Thank you for visiting the website of the Swiss National Centre of Competence in Research (NCCR) North-South. The NCCR North-South programme formally ended in June 2014.
Please note that the content of this website will no longer be updated.
The Central American and Caribbean region, sometimes also referred to as Middle America, coincides roughly with the area known in pre-Columbian archaeology as Mesoamerica. It comprises some 25 countries with coastlines on the Caribbean Sea. These include the large mainland countries of Mexico in the north and Columbia and Venezuela in the south; the islands of the Caribbean; and the Central American nations of the isthmus that links North and South America and separates the Caribbean from the Pacific Ocean. The total population of the region is estimated at approximately 240 million inhabitants.
An important feature of the Central American and Caribbean region is its immense biodiversity, characterised not only by a high number of species, but also by an enormous variety of ecosystems. Some four-fifths of mainland Central America is hilly or mountainous territory rising up from the lowlands of the coastal region along the Caribbean Sea. The climate is essentially tropical, with temperatures varying widely, depending on differences in altitude and proximity to the sea. The region is geologically unstable with high volcanic activity and frequent earthquakes.
The greater part of the mainland population has traditionally preferred to occupy the tierra templada (“temperate land”) of the Pacific highlands, where lower temperatures provide some protection from the diseases common in the tierra caliente (“hot land”) of the low-lying coast. This tendency was reinforced by the immigration of large population groups from Europe since the arrival of Spanish explorers at the end of the 15th century.
Spanish and Portuguese domination of the region continued well into the 19th century and Spanish remains the predominant language in most countries. On islands and territories taken by other colonial powers, English, French or Dutch became the official language. An estimated 60 percent of Central America's population is of mixed European and American Indian descent, while some 20 percent are thought to be of “pure” Amerindian origin. The ethnic mixture was also influenced by the importation of slaves from West Africa by the colonial powers.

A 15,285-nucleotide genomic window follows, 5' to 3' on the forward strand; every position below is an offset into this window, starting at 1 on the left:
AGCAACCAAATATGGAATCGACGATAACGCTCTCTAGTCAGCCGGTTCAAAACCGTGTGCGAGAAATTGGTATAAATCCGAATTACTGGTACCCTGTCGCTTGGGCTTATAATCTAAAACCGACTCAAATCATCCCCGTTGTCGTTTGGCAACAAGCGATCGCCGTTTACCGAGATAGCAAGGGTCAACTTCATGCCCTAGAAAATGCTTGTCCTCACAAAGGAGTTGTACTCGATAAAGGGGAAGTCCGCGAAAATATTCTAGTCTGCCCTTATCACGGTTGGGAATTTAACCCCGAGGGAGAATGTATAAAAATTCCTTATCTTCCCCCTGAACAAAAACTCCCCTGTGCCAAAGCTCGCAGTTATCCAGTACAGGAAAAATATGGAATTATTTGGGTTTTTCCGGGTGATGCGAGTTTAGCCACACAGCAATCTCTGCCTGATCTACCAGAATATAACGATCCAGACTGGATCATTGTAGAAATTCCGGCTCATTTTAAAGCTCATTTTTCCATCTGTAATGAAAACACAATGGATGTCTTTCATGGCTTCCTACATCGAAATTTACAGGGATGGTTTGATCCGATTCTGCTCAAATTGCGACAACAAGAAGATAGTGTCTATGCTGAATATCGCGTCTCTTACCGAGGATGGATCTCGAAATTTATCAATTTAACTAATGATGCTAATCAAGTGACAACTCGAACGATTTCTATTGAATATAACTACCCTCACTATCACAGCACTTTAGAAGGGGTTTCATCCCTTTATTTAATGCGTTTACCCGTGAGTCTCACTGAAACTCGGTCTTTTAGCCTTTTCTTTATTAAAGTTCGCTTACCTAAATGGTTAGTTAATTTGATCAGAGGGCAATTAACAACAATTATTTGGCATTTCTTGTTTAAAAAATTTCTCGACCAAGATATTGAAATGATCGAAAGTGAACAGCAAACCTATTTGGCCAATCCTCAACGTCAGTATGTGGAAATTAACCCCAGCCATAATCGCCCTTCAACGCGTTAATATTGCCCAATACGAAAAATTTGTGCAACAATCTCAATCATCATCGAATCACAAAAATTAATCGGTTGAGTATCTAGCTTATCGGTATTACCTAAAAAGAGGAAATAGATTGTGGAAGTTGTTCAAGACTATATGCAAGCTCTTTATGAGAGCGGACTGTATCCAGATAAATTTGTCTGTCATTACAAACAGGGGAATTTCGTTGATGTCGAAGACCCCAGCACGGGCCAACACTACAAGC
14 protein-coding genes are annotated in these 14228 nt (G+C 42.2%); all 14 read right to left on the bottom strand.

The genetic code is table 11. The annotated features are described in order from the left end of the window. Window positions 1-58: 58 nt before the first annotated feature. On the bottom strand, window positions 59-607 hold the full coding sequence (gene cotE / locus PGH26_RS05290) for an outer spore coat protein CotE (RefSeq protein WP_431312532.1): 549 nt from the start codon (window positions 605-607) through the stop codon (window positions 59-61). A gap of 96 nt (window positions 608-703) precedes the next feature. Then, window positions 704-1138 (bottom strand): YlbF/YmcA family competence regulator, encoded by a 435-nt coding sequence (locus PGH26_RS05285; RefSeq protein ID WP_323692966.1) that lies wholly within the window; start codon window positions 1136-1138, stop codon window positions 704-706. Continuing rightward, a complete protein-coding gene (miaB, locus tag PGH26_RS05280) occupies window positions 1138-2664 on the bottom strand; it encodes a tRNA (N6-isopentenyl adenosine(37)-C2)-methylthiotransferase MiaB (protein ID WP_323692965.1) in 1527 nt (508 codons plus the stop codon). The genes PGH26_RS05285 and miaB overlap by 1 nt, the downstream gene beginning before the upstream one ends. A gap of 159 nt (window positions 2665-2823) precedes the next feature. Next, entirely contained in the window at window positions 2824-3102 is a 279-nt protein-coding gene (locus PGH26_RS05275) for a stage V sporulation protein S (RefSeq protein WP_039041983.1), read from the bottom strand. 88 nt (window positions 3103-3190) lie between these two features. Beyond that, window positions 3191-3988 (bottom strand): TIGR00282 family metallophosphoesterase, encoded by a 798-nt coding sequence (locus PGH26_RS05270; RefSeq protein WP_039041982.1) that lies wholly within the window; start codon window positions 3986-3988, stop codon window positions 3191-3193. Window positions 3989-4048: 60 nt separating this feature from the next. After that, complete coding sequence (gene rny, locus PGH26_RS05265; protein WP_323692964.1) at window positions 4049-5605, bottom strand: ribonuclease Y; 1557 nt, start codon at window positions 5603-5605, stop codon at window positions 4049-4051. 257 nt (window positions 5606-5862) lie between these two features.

Although most countries in Central America and the Caribbean achieved political independence over the course of the 19th century, the military and economic power of the United States has since become the dominant political factor in the region. With the opening of the Panama Canal in 1914 it became the main access route to the Pacific for shipping from Europe and the eastern United States. This increased strategic importance made the region the focus of intense geopolitical struggles throughout the 20th century.
Challenges to sustainable development in the region are typical of those faced in many parts of the developing world in the age of globalisation: unbalanced economic growth with increasing income disparities; unplanned urbanisation and industrialisation; marginalisation of the poor; rapid population growth and the resultant environmental pressures and conflicts over natural resources. A particular problem for the Central American and Caribbean region is its economic dependence on the United States: income from tourism and from remittances from legal and illegal migrants to the US is crucial to most of the economies in the region.
NCCR North-South activities in the Central American and Caribbean Region are supervised by the Regional Coordination Office at the Facultad Latinoamérica de Ciencias Sociales, in San José, Costa Rica. Research in the region focuses on issues such as the effects of urbanisation, natural resource governance and livelihood strategies, health and sanitation services for vulnerable groups and the role of institutions – including the private sector – in peace promotion.